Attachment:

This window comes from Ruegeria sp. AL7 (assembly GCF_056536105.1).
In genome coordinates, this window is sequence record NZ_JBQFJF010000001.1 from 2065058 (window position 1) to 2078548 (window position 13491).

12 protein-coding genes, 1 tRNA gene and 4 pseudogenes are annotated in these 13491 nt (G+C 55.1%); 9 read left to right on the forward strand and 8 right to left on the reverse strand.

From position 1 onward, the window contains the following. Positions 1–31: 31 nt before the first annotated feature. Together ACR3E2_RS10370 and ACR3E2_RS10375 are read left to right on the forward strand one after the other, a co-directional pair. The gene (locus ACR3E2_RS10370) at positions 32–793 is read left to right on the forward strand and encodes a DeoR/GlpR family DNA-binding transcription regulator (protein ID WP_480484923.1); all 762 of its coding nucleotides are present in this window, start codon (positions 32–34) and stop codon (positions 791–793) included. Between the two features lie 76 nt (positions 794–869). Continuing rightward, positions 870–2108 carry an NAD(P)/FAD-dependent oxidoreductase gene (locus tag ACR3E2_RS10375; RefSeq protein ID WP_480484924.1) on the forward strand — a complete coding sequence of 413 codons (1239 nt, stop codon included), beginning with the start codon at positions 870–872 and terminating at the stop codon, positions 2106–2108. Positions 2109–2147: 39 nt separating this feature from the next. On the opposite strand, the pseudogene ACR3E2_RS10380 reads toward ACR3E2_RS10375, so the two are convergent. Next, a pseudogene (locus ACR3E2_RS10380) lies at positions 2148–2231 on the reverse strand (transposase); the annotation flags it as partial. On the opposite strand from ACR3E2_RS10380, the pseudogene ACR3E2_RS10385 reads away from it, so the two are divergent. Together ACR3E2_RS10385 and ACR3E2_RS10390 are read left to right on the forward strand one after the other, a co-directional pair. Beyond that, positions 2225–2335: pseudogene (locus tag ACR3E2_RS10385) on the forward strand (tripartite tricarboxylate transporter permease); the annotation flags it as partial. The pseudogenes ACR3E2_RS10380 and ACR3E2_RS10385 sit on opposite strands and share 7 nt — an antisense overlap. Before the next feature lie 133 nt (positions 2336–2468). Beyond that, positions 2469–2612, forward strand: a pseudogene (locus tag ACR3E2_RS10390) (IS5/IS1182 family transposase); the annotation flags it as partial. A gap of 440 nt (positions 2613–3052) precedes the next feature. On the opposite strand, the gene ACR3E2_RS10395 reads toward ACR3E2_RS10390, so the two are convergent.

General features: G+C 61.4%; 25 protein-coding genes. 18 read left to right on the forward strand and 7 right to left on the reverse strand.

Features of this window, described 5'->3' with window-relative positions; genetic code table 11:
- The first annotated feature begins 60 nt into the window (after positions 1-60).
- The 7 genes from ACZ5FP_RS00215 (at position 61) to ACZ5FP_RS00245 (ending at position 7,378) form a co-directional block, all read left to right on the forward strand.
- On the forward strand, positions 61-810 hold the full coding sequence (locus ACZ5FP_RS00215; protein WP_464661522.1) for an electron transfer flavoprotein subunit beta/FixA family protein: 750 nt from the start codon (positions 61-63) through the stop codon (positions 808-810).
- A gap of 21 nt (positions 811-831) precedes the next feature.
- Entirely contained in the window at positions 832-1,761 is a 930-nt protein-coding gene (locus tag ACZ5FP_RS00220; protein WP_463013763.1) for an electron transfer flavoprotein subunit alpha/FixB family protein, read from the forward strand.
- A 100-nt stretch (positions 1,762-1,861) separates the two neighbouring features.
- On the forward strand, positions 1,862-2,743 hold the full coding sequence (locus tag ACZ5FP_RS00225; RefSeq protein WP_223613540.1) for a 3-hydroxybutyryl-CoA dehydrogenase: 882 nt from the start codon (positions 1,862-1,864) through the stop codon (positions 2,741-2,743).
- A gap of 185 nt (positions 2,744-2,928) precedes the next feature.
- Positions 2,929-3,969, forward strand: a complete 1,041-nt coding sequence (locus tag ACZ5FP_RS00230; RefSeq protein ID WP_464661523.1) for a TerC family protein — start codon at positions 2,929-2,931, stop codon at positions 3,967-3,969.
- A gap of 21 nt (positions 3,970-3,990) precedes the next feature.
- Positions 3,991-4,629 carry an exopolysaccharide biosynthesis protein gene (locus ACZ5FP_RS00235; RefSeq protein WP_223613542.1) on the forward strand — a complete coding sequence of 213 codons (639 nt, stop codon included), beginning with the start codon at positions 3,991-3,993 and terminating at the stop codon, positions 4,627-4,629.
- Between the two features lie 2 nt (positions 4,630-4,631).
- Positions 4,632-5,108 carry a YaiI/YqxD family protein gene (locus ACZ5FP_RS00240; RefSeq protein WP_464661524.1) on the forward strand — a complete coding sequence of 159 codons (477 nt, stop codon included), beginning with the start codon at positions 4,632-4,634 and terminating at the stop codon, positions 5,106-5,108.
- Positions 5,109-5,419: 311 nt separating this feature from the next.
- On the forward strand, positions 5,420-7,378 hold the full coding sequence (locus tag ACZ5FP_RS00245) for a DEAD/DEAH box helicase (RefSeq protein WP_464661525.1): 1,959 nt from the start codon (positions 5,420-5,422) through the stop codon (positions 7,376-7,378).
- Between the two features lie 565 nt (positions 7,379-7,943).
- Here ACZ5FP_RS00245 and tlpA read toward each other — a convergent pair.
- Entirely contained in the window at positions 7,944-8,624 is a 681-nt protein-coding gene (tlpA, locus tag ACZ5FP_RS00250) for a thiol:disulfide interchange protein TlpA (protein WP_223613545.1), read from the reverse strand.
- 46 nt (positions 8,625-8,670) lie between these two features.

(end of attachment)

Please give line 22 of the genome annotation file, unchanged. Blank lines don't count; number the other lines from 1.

- Between the two features lie 565 nt (positions 7,379-7,943).